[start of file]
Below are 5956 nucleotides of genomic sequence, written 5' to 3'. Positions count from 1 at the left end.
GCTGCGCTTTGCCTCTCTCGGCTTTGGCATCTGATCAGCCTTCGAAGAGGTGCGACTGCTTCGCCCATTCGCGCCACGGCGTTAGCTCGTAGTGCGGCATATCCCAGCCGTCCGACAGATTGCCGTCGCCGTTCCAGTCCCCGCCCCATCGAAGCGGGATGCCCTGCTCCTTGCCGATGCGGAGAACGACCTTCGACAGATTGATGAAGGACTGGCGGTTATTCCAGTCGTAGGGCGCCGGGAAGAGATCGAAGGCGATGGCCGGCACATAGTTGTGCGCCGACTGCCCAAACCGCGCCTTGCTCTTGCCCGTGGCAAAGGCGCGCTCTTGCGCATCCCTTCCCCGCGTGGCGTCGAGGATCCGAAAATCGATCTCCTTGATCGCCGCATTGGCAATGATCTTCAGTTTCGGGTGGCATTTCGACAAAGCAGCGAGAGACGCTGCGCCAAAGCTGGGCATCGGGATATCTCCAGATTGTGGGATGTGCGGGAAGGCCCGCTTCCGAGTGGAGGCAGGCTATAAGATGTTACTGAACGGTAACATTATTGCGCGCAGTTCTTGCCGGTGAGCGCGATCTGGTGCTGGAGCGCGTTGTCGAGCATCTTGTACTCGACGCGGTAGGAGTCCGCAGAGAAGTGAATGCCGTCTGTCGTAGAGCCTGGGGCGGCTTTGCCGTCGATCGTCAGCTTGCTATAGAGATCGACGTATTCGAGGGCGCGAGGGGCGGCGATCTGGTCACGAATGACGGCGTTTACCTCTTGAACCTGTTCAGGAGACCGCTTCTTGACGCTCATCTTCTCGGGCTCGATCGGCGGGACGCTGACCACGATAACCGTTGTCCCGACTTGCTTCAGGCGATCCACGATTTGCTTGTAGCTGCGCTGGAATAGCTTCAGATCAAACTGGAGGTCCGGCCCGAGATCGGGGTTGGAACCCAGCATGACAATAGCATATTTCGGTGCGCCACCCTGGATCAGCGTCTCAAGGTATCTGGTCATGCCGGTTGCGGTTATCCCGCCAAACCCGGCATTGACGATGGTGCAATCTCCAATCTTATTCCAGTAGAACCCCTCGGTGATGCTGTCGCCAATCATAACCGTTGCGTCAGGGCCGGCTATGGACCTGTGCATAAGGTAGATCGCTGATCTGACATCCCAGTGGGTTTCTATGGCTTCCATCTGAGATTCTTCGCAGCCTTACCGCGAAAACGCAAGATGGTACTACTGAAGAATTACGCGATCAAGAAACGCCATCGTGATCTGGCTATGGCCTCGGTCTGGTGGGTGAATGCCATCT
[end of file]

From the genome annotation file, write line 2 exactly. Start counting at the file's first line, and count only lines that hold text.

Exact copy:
GCTGCGCTTTGCCTCTCTCGGCTTTGGCATCTGATCAGCCTTCGAAGAGGTGCGACTGCTTCGCCCATTCGCGCCACGGCGTTAGCTCGTAGTGCGGCATATCCCAGCCGTCCGACAGATTGCCGTCGCCGTTCCAGTCCCCGCCCCATCGAAGCGGGATGCCCTGCTCCTTGCCGATGCGGAGAACGACCTTCGACAGATTGATGAAGGACTGGCGGTTATTCCAGTCGTAGGGCGCCGGGAAGAGATCGAAGGCGATGGCCGGCACATAGTTGTGCGCCGACTGCCCAAACCGCGCCTTGCTCTTGCCCGTGGCAAAGGCGCGCTCTTGCGCATCCCTTCCCCGCGTGGCGTCGAGGATCCGAAAATCGATCTCCTTGATCGCCGCATTGGCAATGATCTTCAGTTTCGGGTGGCATTTCGACAAAGCAGCGAGAGACGCTGCGCCAAAGCTGGGCATCGGGATATCTCCAGATTGTGGGATGTGCGGGAAGGCCCGCTTCCGAGTGGAGGCAGGCTATAAGATGTTACTGAACGGTAACATTATTGCGCGCAGTTCTTGCCGGTGAGCGCGATCTGGTGCTGGAGCGCGTTGTCGAGCATCTTGTACTCGACGCGGTAGGAGTCCGCAGAGAAGTGAATGCCGTCTGTCGTAGAGCCTGGGGCGGCTTTGCCGTCGATCGTCAGCTTGCTATAGAGATCGACGTATTCGAGGGCGCGAGGGGCGGCGATCTGGTCACGAATGACGGCGTTTACCTCTTGAACCTGTTCAGGAGACCGCTTCTTGACGCTCATCTTCTCGGGCTCGATCGGCGGGACGCTGACCACGATAACCGTTGTCCCGACTTGCTTCAGGCGATCCACGATTTGCTTGTAGCTGCGCTGGAATAGCTTCAGATCAAACTGGAGGTCCGGCCCGAGATCGGGGTTGGAACCCAGCATGACAATAGCATATTTCGGTGCGCCACCCTGGATCAGCGTCTCAAGGTATCTGGTCATGCCGGTTGCGGTTATCCCGCCAAACCCGGCATTGACGATGGTGCAATCTCCAATCTTATTCCAGTAGAACCCCTCGGTGATGCTGTCGCCAATCATAACCGTTGCGTCAGGGCCGGCTATGGACCTGTGCATAAGGTAGATCGCTGATCTGACATCCCAGTGGGTTTCTATGGCTTCCATCTGAGATTCTTCGCAGCCTTACCGCGAAAACGCAAGATGGTACTACTGAAGAATTACGCGATCAAGAAACGCCATCGTGATCTGGCTATGGCCTCGGTCTGGTGGGTGAATGCCATCT